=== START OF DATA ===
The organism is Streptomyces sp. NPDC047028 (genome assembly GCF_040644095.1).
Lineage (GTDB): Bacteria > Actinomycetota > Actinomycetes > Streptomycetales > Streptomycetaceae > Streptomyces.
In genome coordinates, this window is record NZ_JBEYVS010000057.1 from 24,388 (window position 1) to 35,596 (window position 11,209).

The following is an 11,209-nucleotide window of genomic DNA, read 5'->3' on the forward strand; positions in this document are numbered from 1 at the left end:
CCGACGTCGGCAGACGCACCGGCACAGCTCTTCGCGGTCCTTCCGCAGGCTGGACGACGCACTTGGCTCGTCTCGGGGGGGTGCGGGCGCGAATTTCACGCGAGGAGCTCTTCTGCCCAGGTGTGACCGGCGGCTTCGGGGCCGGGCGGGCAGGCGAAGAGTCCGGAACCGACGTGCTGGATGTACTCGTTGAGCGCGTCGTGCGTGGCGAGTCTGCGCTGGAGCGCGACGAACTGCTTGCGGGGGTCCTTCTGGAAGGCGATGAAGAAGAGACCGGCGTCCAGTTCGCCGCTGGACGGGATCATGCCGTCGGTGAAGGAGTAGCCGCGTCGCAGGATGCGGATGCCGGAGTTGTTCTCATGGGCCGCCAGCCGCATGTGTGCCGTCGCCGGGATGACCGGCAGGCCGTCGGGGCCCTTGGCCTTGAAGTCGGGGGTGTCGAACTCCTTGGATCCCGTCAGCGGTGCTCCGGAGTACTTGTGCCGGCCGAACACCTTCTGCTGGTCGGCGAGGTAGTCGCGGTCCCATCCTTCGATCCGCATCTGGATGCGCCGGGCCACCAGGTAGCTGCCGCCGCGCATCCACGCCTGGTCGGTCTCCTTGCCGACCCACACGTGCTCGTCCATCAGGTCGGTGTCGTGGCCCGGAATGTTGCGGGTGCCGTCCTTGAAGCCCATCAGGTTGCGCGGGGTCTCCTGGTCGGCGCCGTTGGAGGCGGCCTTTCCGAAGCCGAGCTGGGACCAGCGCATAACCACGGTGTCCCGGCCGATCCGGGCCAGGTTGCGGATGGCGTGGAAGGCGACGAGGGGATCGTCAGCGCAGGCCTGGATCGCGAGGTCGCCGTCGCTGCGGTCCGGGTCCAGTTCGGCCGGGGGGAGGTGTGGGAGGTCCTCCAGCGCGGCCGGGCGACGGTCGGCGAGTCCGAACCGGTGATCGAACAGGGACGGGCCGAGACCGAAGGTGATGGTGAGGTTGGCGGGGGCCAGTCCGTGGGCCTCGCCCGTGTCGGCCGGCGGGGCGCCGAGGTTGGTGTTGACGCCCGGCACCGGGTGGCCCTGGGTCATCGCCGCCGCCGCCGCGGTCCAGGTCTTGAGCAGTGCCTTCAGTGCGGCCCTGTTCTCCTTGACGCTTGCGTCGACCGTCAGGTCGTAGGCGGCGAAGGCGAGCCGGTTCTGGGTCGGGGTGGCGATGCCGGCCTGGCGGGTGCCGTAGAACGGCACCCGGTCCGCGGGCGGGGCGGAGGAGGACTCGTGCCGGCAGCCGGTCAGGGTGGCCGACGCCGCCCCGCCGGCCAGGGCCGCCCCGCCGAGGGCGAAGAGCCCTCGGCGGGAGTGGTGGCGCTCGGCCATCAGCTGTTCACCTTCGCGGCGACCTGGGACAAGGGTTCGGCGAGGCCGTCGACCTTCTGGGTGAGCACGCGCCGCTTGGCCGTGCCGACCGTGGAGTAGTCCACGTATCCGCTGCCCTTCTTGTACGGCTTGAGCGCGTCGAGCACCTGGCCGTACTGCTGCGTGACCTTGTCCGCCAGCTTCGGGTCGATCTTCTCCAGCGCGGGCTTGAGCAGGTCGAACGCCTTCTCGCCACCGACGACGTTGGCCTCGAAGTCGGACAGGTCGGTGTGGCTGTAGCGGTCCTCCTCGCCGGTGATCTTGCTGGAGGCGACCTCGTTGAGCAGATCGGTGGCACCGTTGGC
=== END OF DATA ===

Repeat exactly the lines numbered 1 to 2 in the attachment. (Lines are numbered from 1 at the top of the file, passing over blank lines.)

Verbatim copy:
The organism is Streptomyces sp. NPDC047028 (genome assembly GCF_040644095.1).
Lineage (GTDB): Bacteria > Actinomycetota > Actinomycetes > Streptomycetales > Streptomycetaceae > Streptomyces.